Facebook's "Click Through Activism": Illusory Participation?
Matthew C. Nisbet, Ph.D. is Associate Professor of Communication Studies, Public Policy, and Urban Affairs at Northeastern University. Nisbet studies the role of communication and advocacy in policymaking and public affairs, focusing on debates over over climate change, energy, and sustainability. Among awards and recognition, Nisbet has been a Visiting Shorenstein Fellow on Press, Politics, and Public Policy at Harvard University's Kennedy School of Government, a Health Policy Investigator at the Robert Wood Johnson Foundation, and a Google Science Communication Fellow. In 2011, the editors at the journal Nature recommended Nisbet's research as “essential reading for anyone with a passing interest in the climate change debate,” and the New Republic highlighted his work as a “fascinating dissection of the shortcomings of climate activism."
If you are on Facebook, you have probably grown annoyed by the many causes and appeals that show up in your Notifications on a daily, if not, hourly basis. Like any new information technology, Facebook has generated a fair share of hype over its potential to "revolutionize" citizen participation and to ignite support for social causes. But like previous information technologies--ranging from the radio to the Internet--this initial hype is now starting to be replaced by a sense of realism about what Facebook "click through activism" can and cannot do.
Obviously, there's little doubt that online activism has had a major impact in politics and social campaigns, yet these online channels often simply reinforce or amplify "real world" connections and contacts. Appeals that are exclusively Internet-based, without complements from traditional media or real-word contexts, are unlikely to generate meaningful participation and citizen activity. Obama's presidential campaign, for example, generated accolades for their innovative use of social media and online tools, but as many of the campaign organizers have since said, it was the on-the-ground organizing that really made a difference, with the social media campaign a way to bolster these traditional strategies. Social media was revolutionary as a fundraising tool, but it was on-the-ground organizing that mobilized volunteers and voter turn-out.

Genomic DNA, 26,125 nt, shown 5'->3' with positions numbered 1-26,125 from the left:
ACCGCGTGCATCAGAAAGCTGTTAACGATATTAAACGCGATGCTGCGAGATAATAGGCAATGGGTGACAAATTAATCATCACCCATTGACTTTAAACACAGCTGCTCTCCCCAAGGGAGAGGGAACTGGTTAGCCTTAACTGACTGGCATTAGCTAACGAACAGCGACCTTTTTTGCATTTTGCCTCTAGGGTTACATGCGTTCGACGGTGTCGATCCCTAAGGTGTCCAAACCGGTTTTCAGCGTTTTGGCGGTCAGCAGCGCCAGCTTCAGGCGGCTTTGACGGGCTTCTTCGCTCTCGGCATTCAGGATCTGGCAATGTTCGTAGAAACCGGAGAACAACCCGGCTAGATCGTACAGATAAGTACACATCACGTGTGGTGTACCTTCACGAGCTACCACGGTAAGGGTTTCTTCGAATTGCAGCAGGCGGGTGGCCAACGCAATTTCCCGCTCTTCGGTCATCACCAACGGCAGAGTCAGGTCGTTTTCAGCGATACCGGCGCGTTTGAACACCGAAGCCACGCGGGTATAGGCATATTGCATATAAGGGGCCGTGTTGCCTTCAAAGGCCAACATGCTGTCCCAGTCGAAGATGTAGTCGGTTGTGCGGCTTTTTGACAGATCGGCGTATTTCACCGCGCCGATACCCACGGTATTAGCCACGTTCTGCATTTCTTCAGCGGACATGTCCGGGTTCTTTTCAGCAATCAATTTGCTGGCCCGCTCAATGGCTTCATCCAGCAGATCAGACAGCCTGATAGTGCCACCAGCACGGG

With one provocative twist, the Obama case resonates with the key findings that my colleague Dietram Scheufele and I turned up in a series of studies published earlier this decade. In our analysis of nationally-representative survey data, in comparison to traditional newspaper reading and "real world" political discussion, online media use had limited impacts on learning and on actual political participation. Perhaps worse, despite limited gains in knowledge and actual participation, heavier online media users were more likely to believe that they were making a difference in politics. As we concluded, this "false sense of participation" among heavier online users may actually distract them from outlets for real-world interaction and participation where they could make a difference.
In today's Washington Post, an article explores this very tendency among heavier Facebook users. When you go beyond the hype--as several experts comment in the article--you find that instead of a revolution, Facebook should be considered just another tool for complementing real world organizing and traditional media channels:
"Click-through activism" is the term used by Chris Csikszentmihályi, the co-director of MIT's Center for Future Civic Media to describe the participants who might excitedly flit into an online group and then flutter away to something else. In some ways, he says, the ease of the medium "reminds me of dispensations the Catholic Church used to give." Worst-case scenario: If people feel they are doing good just by joining something -- or clicking on one of those become a fan of Audi and the company will offset your carbon emissions campaigns, "to what extent are you removing just enough pressure that they're not going to carry on the spark" in real life?
The potential distraction of click-through activism has a lot of relevance for thinking about public engagement on science issues such as climate change. As we wrote in the recent article at Nature Biotechnology (PDF, news release), there is great potential in science-related blogging but beyond the hype, the limitations of blogs need to be kept in mind, the greatest limitation being their strongly self-selected audience. There should also be concern about the amount of time that bloggers and their commenters spend self-referencing (and sometimes bickering) with each other on issues such as climate change and if this activity could be better channeled in other ways. Beyond this time displacement element, in other cases, such as the George Will Affair, this online mobilization can backfire.
Moreover, as my co-author John Kotcher and I concluded in a recent paper published at the journal Science Communication, any efforts such as the We campaign's online initiative to mobilize opinion leaders around climate change should be a complement to a heavy focus on real world recruitment, training, and connections.
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